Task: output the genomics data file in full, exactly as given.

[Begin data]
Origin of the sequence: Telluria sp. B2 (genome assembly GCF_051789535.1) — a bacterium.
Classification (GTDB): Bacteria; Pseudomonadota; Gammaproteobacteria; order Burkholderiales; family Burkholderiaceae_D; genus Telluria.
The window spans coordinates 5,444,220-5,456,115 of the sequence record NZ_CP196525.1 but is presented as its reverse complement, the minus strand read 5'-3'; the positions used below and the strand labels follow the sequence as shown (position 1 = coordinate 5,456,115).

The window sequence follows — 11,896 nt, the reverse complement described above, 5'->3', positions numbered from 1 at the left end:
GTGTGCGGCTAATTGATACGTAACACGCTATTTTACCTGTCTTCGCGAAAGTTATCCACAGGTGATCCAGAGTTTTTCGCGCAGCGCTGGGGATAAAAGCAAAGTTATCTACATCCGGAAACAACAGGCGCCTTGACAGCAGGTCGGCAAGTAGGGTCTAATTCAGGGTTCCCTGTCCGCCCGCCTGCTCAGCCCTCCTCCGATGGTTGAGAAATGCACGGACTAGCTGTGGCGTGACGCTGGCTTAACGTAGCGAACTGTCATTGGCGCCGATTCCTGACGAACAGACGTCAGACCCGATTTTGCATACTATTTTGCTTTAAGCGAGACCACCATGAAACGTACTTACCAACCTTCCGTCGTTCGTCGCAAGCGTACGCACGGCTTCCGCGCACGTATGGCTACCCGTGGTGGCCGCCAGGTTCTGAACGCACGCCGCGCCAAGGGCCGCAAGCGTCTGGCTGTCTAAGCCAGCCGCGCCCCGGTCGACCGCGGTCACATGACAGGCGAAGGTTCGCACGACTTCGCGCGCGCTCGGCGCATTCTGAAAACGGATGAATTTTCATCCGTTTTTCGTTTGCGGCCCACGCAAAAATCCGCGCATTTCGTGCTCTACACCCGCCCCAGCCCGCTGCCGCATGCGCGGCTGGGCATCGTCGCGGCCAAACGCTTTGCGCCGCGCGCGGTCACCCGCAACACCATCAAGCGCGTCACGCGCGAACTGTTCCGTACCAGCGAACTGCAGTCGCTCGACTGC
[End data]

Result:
Origin of the sequence: Telluria sp. B2 (genome assembly GCF_051789535.1) — a bacterium.
Classification (GTDB): Bacteria; Pseudomonadota; Gammaproteobacteria; order Burkholderiales; family Burkholderiaceae_D; genus Telluria.
The window spans coordinates 5,444,220-5,456,115 of the sequence record NZ_CP196525.1 but is presented as its reverse complement, the minus strand read 5'-3'; the positions used below and the strand labels follow the sequence as shown (position 1 = coordinate 5,456,115).

The window sequence follows — 11,896 nt, the reverse complement described above, 5'->3', positions numbered from 1 at the left end:
GTGTGCGGCTAATTGATACGTAACACGCTATTTTACCTGTCTTCGCGAAAGTTATCCACAGGTGATCCAGAGTTTTTCGCGCAGCGCTGGGGATAAAAGCAAAGTTATCTACATCCGGAAACAACAGGCGCCTTGACAGCAGGTCGGCAAGTAGGGTCTAATTCAGGGTTCCCTGTCCGCCCGCCTGCTCAGCCCTCCTCCGATGGTTGAGAAATGCACGGACTAGCTGTGGCGTGACGCTGGCTTAACGTAGCGAACTGTCATTGGCGCCGATTCCTGACGAACAGACGTCAGACCCGATTTTGCATACTATTTTGCTTTAAGCGAGACCACCATGAAACGTACTTACCAACCTTCCGTCGTTCGTCGCAAGCGTACGCACGGCTTCCGCGCACGTATGGCTACCCGTGGTGGCCGCCAGGTTCTGAACGCACGCCGCGCCAAGGGCCGCAAGCGTCTGGCTGTCTAAGCCAGCCGCGCCCCGGTCGACCGCGGTCACATGACAGGCGAAGGTTCGCACGACTTCGCGCGCGCTCGGCGCATTCTGAAAACGGATGAATTTTCATCCGTTTTTCGTTTGCGGCCCACGCAAAAATCCGCGCATTTCGTGCTCTACACCCGCCCCAGCCCGCTGCCGCATGCGCGGCTGGGCATCGTCGCGGCCAAACGCTTTGCGCCGCGCGCGGTCACCCGCAACACCATCAAGCGCGTCACGCGCGAACTGTTCCGTACCAGCGAACTGCAGTCGCTCGACTGC